The 17 shortlisted teams are:

  • Arhitektura d.o.o. & Ponting d.o.o.
  • CÉH Tervező, Beruházó és Fejlesztő Zrt
  • Explorations Architecture & COWI UK Ltd
  • FHECOR Ingenieros Consultores & DISSING+WEITLING architecture *
  • Főmterv Mérnőki Tervező Zrt
  • Knight Architects & Ove Arup and Partners *
  • Lavigne et Chéron Architectes, Bureau d’Etude Greisch, Közkekedés Engineers, Geovil *
  • Leonhardt Andrä und Partner, Beratende Ingenieure, Zaha Hadid Architects, WERNER Consult, Smoltzcyk and Partner *
  • Marc Mimram Architecture & Associes
  • Mott MacDonald with Brownlie, Ernst and Marks *
  • NEY + Partners BXL S.A.
  • Pont-terv Mérnöki Tervező és Tanácsadó Zrt
  • setec tpi, Wilkinson Eyre & Terrasol *
  • Speciálterv Építőmérnöki Kft
  • Unitef-83 Műszaki Tervező és Fejlesztő Zrt
  • Van Berkel en Bos U.N. Studio B.V. & Buro Happold Consulting Engineers P.C
  • Uvaterv Út- Vasúttervező Zrt
The selection process was interesting: twelve teams were pre-selected by the competition organisers. All but one of these made it past the pre-qualification hurdle.

A further six entrants have survived a competitive selection process, being ranked the highest scoring out of an undeclared number of additional entrants - I've marked these with a * above. This part of the selection process appears to have been somewhat odd, entrants being ranked according to the quantity of professional certificates and prizes they can demonstrate across a range of relevant projects and team experts. It seems a process calculated to bring in big names rather than simply the most creative designers.

The 17 shortlisted teams have until 5th January to develop and submit their designs, and will each receive a 40,000 euro stipend to support their efforts. Results of the competition are due to be announced on 8th March 2018, and prize money is available for the three top entries plus three additional runners-up. The total budget set aside by the promoter for all of this is €910,000.

The generous funding is matched by the size of the 21-member competition jury, so the overwhelming message appears to be how seriously the organisers are taking the exercise.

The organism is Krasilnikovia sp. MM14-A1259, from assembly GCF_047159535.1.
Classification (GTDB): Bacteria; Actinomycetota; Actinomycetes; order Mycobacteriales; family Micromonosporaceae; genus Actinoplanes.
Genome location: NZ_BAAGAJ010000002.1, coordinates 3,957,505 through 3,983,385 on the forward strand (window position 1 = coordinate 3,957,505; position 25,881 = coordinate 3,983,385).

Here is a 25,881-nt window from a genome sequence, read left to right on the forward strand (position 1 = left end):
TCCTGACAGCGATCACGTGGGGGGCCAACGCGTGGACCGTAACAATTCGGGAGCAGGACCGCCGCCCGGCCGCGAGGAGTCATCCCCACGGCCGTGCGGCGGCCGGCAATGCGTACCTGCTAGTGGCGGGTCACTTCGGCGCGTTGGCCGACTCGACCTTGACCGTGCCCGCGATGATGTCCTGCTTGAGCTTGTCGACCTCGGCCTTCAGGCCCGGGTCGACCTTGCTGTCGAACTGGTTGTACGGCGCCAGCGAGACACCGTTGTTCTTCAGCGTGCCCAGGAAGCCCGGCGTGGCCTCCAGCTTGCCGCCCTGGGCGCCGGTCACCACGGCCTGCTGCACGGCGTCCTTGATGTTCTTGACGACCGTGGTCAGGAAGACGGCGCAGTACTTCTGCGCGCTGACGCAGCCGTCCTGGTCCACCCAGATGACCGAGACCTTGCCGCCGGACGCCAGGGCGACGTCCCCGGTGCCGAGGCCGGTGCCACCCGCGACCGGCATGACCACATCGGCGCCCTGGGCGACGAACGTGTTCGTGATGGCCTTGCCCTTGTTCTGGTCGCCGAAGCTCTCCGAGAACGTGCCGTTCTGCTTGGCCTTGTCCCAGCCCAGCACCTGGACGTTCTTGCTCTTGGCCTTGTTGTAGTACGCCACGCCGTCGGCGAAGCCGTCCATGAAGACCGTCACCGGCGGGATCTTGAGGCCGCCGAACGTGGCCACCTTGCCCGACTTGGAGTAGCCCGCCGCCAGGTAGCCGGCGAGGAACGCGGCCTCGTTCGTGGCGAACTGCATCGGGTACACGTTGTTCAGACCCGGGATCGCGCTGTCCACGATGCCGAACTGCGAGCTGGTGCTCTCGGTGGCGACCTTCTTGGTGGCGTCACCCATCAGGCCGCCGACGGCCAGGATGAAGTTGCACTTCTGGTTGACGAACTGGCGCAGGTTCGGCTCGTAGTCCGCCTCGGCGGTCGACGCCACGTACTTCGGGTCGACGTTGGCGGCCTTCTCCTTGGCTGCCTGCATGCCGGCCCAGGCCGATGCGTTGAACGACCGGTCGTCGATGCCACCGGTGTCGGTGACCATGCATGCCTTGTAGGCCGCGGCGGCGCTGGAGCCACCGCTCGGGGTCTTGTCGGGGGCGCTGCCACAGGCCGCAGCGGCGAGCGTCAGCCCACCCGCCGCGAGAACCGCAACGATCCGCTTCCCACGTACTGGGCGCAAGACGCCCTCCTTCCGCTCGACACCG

I anticipate that the competition entries will be made public in due course, so I'll look forward to discussing them here in due course.

02 August 2017

Structural Awards shortlist announced

The Institution of Structural Engineers has revealed the shortlist for the 2017 Structural Awards.

Of particular interest here are the Vehicle Bridges and Pedestrian Bridges categories. I've visited one of the three shortlisted vehicle bridges, but none of the others.

Elsewhere in the Awards, the very innovative ElevArch system is shortlisted under four separate categories: Structural Transformation, Construction Innovation, Outstanding Value and Sustainability.

Winners will be announced on 17th November.

01 August 2017

Yorkshire Bridges: 17. Link Bridge, Eyre Lane, Sheffield

I'll finish off this set of posts regarding bridges in Sheffield with a little thing, a link bridge which spans across Eyre Lane.

This links two sections of Sheffield Hallam University, the Arundel Building and Charles Street Building.

I don't know who the structural engineer was, but the architect is Bond Bryan Associates, collaborating with Corin Mellor of David Mellor Design, who are much better known as a designer of cutlery than of bridges. The Mellors once had a workshop on the site.

The bridge combines three materials: glass for the side elevations, weathering steel for the roof and floor, and stainless steel for the decorative ribs.

There's not a great deal more to say: it's short, and it's sweet.

Further information: